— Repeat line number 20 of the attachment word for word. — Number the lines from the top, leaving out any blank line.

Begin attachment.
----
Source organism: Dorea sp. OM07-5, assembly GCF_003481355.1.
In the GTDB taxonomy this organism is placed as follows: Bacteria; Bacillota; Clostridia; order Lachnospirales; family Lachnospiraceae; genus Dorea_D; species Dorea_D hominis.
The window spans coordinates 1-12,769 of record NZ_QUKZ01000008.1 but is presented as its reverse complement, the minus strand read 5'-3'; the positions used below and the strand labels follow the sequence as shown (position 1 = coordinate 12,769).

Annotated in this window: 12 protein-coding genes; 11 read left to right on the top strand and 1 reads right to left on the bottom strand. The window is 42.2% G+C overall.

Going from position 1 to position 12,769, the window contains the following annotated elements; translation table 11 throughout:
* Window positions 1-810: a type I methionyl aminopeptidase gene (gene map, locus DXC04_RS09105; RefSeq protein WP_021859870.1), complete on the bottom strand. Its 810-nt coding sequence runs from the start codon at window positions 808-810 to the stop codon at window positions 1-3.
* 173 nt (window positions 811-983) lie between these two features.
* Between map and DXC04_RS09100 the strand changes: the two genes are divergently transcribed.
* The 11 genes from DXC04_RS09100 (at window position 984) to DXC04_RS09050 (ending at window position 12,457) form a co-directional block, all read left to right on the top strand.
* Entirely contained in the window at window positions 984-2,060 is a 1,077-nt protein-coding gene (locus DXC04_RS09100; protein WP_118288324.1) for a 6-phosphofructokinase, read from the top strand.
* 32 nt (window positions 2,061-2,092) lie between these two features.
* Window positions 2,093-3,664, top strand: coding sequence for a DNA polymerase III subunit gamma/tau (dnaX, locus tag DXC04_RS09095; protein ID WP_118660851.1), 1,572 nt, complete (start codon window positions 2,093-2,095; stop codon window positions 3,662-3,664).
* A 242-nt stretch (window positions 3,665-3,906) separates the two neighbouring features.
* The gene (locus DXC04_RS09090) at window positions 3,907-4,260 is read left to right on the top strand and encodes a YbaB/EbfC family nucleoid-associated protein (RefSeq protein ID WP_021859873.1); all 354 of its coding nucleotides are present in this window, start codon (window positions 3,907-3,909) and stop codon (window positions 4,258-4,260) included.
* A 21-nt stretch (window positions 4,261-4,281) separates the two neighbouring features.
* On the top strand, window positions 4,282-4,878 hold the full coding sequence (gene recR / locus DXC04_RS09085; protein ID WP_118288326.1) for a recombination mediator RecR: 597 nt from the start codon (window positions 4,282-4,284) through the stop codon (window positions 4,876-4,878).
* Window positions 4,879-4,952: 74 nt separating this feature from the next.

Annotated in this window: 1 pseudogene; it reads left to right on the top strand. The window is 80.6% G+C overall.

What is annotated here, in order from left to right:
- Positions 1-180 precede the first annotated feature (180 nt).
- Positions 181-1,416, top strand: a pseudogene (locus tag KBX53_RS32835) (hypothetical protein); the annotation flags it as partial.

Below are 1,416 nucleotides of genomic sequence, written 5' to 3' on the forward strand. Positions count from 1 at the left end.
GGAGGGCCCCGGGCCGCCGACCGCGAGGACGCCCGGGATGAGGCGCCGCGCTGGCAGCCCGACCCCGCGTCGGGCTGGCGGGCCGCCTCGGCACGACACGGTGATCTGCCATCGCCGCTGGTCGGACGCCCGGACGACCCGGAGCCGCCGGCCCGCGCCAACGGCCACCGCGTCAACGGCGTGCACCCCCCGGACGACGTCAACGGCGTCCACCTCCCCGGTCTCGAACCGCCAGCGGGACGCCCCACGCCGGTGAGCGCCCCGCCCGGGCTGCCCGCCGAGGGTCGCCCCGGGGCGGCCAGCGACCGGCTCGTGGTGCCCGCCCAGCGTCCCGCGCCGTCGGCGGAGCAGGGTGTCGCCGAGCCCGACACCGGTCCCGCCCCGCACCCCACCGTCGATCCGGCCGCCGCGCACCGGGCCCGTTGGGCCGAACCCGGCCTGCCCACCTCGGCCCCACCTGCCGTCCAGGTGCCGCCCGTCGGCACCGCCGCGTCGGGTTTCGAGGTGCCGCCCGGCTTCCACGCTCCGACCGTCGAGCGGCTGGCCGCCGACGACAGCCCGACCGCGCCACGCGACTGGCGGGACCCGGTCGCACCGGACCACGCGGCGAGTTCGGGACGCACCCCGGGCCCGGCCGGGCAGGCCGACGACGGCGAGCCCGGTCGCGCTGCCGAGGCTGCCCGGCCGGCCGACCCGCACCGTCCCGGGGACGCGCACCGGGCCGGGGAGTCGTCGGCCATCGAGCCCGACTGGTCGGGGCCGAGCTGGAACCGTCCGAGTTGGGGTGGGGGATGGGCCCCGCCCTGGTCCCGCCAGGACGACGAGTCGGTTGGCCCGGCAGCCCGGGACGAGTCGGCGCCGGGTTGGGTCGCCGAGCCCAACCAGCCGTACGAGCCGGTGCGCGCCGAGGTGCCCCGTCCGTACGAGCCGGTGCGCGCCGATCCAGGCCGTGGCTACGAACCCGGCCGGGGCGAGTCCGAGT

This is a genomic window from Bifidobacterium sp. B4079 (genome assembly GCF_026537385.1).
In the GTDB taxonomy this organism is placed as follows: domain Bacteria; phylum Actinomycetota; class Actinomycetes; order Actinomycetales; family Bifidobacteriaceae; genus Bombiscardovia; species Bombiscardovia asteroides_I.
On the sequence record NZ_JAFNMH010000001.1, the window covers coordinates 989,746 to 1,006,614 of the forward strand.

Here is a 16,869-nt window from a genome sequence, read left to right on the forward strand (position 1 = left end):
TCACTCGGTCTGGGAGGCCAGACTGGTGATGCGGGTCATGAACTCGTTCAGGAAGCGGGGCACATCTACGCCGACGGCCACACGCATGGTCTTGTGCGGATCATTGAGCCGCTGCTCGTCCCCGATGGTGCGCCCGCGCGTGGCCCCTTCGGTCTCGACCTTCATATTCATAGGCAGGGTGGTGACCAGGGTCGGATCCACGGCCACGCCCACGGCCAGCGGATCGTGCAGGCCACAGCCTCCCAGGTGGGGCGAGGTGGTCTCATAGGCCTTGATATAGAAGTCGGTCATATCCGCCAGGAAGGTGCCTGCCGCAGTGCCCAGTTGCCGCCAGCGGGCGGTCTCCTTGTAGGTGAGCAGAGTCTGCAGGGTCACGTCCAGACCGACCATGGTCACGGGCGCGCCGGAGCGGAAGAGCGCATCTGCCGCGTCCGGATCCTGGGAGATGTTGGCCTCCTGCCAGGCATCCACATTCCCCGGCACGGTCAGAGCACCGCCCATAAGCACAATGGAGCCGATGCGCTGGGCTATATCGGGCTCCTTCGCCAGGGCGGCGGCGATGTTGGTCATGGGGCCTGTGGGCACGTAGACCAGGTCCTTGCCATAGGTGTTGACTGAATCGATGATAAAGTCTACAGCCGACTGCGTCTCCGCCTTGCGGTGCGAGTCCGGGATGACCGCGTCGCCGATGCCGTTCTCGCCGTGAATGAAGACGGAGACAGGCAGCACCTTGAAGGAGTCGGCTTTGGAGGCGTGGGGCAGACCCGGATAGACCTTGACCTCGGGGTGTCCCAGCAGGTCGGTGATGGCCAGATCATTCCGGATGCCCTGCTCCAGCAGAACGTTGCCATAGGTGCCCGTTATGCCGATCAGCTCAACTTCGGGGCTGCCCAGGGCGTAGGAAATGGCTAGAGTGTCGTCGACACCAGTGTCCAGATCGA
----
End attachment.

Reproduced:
- Positions 1-180 precede the first annotated feature (180 nt).